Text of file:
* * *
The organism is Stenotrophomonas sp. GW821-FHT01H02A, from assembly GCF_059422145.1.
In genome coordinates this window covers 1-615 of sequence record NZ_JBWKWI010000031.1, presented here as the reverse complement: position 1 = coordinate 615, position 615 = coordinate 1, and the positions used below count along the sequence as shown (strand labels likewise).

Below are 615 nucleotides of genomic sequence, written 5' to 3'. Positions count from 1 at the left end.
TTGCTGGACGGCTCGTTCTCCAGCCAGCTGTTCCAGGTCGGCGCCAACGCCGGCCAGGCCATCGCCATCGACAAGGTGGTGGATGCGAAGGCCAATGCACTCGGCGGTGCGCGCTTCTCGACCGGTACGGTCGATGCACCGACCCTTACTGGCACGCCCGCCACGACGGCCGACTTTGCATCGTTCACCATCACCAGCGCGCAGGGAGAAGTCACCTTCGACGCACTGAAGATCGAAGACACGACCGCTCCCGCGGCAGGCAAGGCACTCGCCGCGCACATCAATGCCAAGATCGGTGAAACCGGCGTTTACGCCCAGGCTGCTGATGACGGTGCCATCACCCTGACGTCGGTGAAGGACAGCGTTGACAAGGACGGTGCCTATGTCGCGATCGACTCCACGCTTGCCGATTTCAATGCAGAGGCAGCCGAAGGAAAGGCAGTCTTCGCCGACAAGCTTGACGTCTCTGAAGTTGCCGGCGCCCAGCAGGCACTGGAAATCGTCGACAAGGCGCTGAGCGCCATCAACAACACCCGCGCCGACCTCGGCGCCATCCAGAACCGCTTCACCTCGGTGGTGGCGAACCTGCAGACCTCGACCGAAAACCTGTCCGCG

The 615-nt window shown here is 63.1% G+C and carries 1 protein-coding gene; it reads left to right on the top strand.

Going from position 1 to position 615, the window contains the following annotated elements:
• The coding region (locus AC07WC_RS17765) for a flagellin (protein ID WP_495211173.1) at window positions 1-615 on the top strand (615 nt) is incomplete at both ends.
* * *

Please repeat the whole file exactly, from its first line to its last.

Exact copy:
The organism is Stenotrophomonas sp. GW821-FHT01H02A, from assembly GCF_059422145.1.
In genome coordinates this window covers 1-615 of sequence record NZ_JBWKWI010000031.1, presented here as the reverse complement: position 1 = coordinate 615, position 615 = coordinate 1, and the positions used below count along the sequence as shown (strand labels likewise).

Below are 615 nucleotides of genomic sequence, written 5' to 3'. Positions count from 1 at the left end.
TTGCTGGACGGCTCGTTCTCCAGCCAGCTGTTCCAGGTCGGCGCCAACGCCGGCCAGGCCATCGCCATCGACAAGGTGGTGGATGCGAAGGCCAATGCACTCGGCGGTGCGCGCTTCTCGACCGGTACGGTCGATGCACCGACCCTTACTGGCACGCCCGCCACGACGGCCGACTTTGCATCGTTCACCATCACCAGCGCGCAGGGAGAAGTCACCTTCGACGCACTGAAGATCGAAGACACGACCGCTCCCGCGGCAGGCAAGGCACTCGCCGCGCACATCAATGCCAAGATCGGTGAAACCGGCGTTTACGCCCAGGCTGCTGATGACGGTGCCATCACCCTGACGTCGGTGAAGGACAGCGTTGACAAGGACGGTGCCTATGTCGCGATCGACTCCACGCTTGCCGATTTCAATGCAGAGGCAGCCGAAGGAAAGGCAGTCTTCGCCGACAAGCTTGACGTCTCTGAAGTTGCCGGCGCCCAGCAGGCACTGGAAATCGTCGACAAGGCGCTGAGCGCCATCAACAACACCCGCGCCGACCTCGGCGCCATCCAGAACCGCTTCACCTCGGTGGTGGCGAACCTGCAGACCTCGACCGAAAACCTGTCCGCG

The 615-nt window shown here is 63.1% G+C and carries 1 protein-coding gene; it reads left to right on the top strand.

Going from position 1 to position 615, the window contains the following annotated elements:
• The coding region (locus AC07WC_RS17765) for a flagellin (protein ID WP_495211173.1) at window positions 1-615 on the top strand (615 nt) is incomplete at both ends.